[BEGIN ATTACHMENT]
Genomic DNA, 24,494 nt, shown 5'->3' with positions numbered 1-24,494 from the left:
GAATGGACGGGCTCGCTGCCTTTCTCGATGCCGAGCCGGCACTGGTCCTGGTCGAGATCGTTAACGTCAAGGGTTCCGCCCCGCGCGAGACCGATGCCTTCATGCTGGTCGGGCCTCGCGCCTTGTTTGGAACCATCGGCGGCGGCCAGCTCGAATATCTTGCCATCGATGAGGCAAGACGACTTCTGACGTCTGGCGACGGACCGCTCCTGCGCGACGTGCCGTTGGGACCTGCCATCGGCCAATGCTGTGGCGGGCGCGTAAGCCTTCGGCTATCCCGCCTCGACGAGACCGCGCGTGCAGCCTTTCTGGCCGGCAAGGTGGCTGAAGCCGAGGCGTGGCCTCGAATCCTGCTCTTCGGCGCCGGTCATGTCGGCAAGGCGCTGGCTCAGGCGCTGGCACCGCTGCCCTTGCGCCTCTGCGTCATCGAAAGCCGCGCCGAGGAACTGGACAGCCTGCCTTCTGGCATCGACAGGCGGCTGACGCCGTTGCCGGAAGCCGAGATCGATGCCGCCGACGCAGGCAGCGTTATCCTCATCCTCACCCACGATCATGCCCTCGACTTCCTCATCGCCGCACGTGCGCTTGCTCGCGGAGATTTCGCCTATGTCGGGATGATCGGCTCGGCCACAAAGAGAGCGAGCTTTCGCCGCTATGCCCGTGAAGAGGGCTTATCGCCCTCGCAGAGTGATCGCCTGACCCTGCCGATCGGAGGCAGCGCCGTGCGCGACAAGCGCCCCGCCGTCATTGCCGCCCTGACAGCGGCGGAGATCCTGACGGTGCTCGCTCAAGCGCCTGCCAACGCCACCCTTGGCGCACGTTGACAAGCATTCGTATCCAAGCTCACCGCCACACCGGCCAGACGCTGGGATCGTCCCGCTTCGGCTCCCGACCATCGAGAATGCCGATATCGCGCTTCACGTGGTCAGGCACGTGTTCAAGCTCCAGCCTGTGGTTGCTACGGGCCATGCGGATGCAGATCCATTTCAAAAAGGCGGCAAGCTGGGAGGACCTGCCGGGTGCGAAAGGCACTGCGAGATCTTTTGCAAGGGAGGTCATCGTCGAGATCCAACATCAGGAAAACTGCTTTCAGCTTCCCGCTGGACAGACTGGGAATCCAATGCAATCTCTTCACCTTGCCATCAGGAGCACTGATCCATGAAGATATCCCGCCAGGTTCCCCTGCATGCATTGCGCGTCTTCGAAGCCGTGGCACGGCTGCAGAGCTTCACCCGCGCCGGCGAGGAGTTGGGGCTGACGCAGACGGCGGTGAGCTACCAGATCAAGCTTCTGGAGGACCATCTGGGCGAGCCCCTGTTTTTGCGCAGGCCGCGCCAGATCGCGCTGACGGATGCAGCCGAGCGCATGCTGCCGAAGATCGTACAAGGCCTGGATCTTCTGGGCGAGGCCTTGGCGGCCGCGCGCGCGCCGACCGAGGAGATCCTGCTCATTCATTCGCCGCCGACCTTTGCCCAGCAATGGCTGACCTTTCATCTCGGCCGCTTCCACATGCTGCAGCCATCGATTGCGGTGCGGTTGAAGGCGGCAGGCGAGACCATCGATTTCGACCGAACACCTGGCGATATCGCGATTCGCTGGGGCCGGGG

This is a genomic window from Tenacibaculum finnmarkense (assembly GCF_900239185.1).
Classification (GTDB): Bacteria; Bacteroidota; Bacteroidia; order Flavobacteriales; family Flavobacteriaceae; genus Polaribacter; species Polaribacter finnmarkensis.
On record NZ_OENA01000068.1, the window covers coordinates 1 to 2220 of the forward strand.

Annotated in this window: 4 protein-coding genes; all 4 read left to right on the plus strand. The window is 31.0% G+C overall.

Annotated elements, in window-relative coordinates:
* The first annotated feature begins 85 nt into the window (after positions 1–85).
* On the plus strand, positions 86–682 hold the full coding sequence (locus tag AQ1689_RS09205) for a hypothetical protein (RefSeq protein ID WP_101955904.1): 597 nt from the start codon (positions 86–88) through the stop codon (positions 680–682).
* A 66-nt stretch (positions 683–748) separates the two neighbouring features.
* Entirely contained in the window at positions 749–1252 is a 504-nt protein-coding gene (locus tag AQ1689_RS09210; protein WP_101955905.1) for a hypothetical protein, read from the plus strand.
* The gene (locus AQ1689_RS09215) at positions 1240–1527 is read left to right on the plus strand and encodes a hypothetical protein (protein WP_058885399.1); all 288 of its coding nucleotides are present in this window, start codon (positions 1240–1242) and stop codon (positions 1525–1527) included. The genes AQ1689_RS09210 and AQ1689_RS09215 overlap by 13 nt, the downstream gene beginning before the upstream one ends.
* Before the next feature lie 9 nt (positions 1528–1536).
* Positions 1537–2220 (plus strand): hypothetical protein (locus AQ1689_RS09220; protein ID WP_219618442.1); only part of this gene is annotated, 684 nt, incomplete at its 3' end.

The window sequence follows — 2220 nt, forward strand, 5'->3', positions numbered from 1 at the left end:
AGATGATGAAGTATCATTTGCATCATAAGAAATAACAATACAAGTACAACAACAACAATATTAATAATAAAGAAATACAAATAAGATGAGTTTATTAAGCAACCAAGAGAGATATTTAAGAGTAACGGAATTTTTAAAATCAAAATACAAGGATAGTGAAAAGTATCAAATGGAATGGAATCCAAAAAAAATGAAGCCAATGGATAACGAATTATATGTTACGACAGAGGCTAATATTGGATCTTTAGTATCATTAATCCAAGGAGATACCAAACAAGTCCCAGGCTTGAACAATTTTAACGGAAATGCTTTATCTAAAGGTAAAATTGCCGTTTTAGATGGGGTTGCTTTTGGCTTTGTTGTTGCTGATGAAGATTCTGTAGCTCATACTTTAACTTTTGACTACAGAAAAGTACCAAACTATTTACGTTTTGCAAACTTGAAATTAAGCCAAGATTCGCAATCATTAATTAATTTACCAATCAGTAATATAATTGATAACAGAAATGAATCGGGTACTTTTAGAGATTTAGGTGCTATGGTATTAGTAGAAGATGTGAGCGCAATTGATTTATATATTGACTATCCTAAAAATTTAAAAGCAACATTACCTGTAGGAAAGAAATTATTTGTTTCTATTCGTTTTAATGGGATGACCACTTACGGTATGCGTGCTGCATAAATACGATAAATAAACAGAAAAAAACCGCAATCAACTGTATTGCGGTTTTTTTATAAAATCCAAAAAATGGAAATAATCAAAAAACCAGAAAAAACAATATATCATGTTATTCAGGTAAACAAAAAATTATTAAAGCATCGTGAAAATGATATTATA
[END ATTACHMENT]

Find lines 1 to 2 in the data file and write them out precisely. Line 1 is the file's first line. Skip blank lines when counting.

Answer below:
Genomic DNA, 24,494 nt, shown 5'->3' with positions numbered 1-24,494 from the left:
GAATGGACGGGCTCGCTGCCTTTCTCGATGCCGAGCCGGCACTGGTCCTGGTCGAGATCGTTAACGTCAAGGGTTCCGCCCCGCGCGAGACCGATGCCTTCATGCTGGTCGGGCCTCGCGCCTTGTTTGGAACCATCGGCGGCGGCCAGCTCGAATATCTTGCCATCGATGAGGCAAGACGACTTCTGACGTCTGGCGACGGACCGCTCCTGCGCGACGTGCCGTTGGGACCTGCCATCGGCCAATGCTGTGGCGGGCGCGTAAGCCTTCGGCTATCCCGCCTCGACGAGACCGCGCGTGCAGCCTTTCTGGCCGGCAAGGTGGCTGAAGCCGAGGCGTGGCCTCGAATCCTGCTCTTCGGCGCCGGTCATGTCGGCAAGGCGCTGGCTCAGGCGCTGGCACCGCTGCCCTTGCGCCTCTGCGTCATCGAAAGCCGCGCCGAGGAACTGGACAGCCTGCCTTCTGGCATCGACAGGCGGCTGACGCCGTTGCCGGAAGCCGAGATCGATGCCGCCGACGCAGGCAGCGTTATCCTCATCCTCACCCACGATCATGCCCTCGACTTCCTCATCGCCGCACGTGCGCTTGCTCGCGGAGATTTCGCCTATGTCGGGATGATCGGCTCGGCCACAAAGAGAGCGAGCTTTCGCCGCTATGCCCGTGAAGAGGGCTTATCGCCCTCGCAGAGTGATCGCCTGACCCTGCCGATCGGAGGCAGCGCCGTGCGCGACAAGCGCCCCGCCGTCATTGCCGCCCTGACAGCGGCGGAGATCCTGACGGTGCTCGCTCAAGCGCCTGCCAACGCCACCCTTGGCGCACGTTGACAAGCATTCGTATCCAAGCTCACCGCCACACCGGCCAGACGCTGGGATCGTCCCGCTTCGGCTCCCGACCATCGAGAATGCCGATATCGCGCTTCACGTGGTCAGGCACGTGTTCAAGCTCCAGCCTGTGGTTGCTACGGGCCATGCGGATGCAGATCCATTTCAAAAAGGCGGCAAGCTGGGAGGACCTGCCGGGTGCGAAAGGCACTGCGAGATCTTTTGCAAGGGAGGTCATCGTCGAGATCCAACATCAGGAAAACTGCTTTCAGCTTCCCGCTGGACAGACTGGGAATCCAATGCAATCTCTTCACCTTGCCATCAGGAGCACTGATCCATGAAGATATCCCGCCAGGTTCCCCTGCATGCATTGCGCGTCTTCGAAGCCGTGGCACGGCTGCAGAGCTTCACCCGCGCCGGCGAGGAGTTGGGGCTGACGCAGACGGCGGTGAGCTACCAGATCAAGCTTCTGGAGGACCATCTGGGCGAGCCCCTGTTTTTGCGCAGGCCGCGCCAGATCGCGCTGACGGATGCAGCCGAGCGCATGCTGCCGAAGATCGTACAAGGCCTGGATCTTCTGGGCGAGGCCTTGGCGGCCGCGCGCGCGCCGACCGAGGAGATCCTGCTCATTCATTCGCCGCCGACCTTTGCCCAGCAATGGCTGACCTTTCATCTCGGCCGCTTCCACATGCTGCAGCCATCGATTGCGGTGCGGTTGAAGGCGGCAGGCGAGACCATCGATTTCGACCGAACACCTGGCGATATCGCGATTCGCTGGGGCCGGGG